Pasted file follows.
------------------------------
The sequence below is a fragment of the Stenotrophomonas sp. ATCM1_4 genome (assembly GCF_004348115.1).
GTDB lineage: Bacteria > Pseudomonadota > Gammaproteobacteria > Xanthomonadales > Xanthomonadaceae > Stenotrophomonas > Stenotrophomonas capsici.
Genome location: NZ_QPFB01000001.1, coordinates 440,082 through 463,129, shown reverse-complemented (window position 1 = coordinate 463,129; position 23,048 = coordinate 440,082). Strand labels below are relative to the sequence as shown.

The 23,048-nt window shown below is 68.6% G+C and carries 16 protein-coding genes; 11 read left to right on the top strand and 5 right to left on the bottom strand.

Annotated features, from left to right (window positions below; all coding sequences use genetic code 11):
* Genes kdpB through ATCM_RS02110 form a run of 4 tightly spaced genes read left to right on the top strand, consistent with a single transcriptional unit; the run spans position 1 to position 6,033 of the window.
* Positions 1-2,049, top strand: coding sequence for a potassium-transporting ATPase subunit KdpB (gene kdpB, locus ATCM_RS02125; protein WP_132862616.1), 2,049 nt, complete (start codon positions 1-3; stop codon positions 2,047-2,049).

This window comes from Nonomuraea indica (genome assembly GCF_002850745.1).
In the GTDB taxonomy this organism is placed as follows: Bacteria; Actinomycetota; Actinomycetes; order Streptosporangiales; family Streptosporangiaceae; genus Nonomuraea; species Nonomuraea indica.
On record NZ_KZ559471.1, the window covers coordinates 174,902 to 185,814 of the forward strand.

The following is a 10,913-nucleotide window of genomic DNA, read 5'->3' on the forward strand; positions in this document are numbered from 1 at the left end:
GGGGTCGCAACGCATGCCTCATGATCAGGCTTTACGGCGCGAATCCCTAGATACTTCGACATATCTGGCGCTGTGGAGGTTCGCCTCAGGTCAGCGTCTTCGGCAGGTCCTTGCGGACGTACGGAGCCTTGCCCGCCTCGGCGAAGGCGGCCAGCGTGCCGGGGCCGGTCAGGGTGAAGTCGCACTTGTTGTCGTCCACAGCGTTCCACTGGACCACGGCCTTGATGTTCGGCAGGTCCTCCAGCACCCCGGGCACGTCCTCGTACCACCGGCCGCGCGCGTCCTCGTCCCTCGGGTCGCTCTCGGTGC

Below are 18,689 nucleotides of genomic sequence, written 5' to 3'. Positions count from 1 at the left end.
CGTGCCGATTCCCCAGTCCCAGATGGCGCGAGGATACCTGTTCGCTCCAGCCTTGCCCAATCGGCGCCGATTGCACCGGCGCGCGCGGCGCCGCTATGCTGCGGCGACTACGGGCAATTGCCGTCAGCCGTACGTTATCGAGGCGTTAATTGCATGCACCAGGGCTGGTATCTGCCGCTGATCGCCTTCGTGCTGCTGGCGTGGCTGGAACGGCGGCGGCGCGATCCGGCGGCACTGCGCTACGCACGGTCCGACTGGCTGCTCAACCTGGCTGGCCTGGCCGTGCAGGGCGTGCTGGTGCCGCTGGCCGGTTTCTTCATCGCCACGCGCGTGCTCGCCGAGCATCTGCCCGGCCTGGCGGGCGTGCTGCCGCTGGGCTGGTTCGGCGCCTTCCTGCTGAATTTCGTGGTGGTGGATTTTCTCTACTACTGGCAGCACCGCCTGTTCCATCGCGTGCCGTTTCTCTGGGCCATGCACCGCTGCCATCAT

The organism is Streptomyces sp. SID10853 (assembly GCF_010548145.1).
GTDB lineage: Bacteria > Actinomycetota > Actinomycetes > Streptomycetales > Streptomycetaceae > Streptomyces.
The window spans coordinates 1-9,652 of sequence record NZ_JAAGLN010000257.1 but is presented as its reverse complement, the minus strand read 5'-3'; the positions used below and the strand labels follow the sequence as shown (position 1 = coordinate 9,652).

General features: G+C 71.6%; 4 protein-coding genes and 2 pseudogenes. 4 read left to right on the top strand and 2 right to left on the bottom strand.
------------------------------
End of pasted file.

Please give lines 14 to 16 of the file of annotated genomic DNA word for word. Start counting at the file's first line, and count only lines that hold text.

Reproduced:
CGTGCCGATTCCCCAGTCCCAGATGGCGCGAGGATACCTGTTCGCTCCAGCCTTGCCCAATCGGCGCCGATTGCACCGGCGCGCGCGGCGCCGCTATGCTGCGGCGACTACGGGCAATTGCCGTCAGCCGTACGTTATCGAGGCGTTAATTGCATGCACCAGGGCTGGTATCTGCCGCTGATCGCCTTCGTGCTGCTGGCGTGGCTGGAACGGCGGCGGCGCGATCCGGCGGCACTGCGCTACGCACGGTCCGACTGGCTGCTCAACCTGGCTGGCCTGGCCGTGCAGGGCGTGCTGGTGCCGCTGGCCGGTTTCTTCATCGCCACGCGCGTGCTCGCCGAGCATCTGCCCGGCCTGGCGGGCGTGCTGCCGCTGGGCTGGTTCGGCGCCTTCCTGCTGAATTTCGTGGTGGTGGATTTTCTCTACTACTGGCAGCACCGCCTGTTCCATCGCGTGCCGTTTCTCTGGGCCATGCACCGCTGCCATCAT

The organism is Streptomyces sp. SID10853 (assembly GCF_010548145.1).
GTDB lineage: Bacteria > Actinomycetota > Actinomycetes > Streptomycetales > Streptomycetaceae > Streptomyces.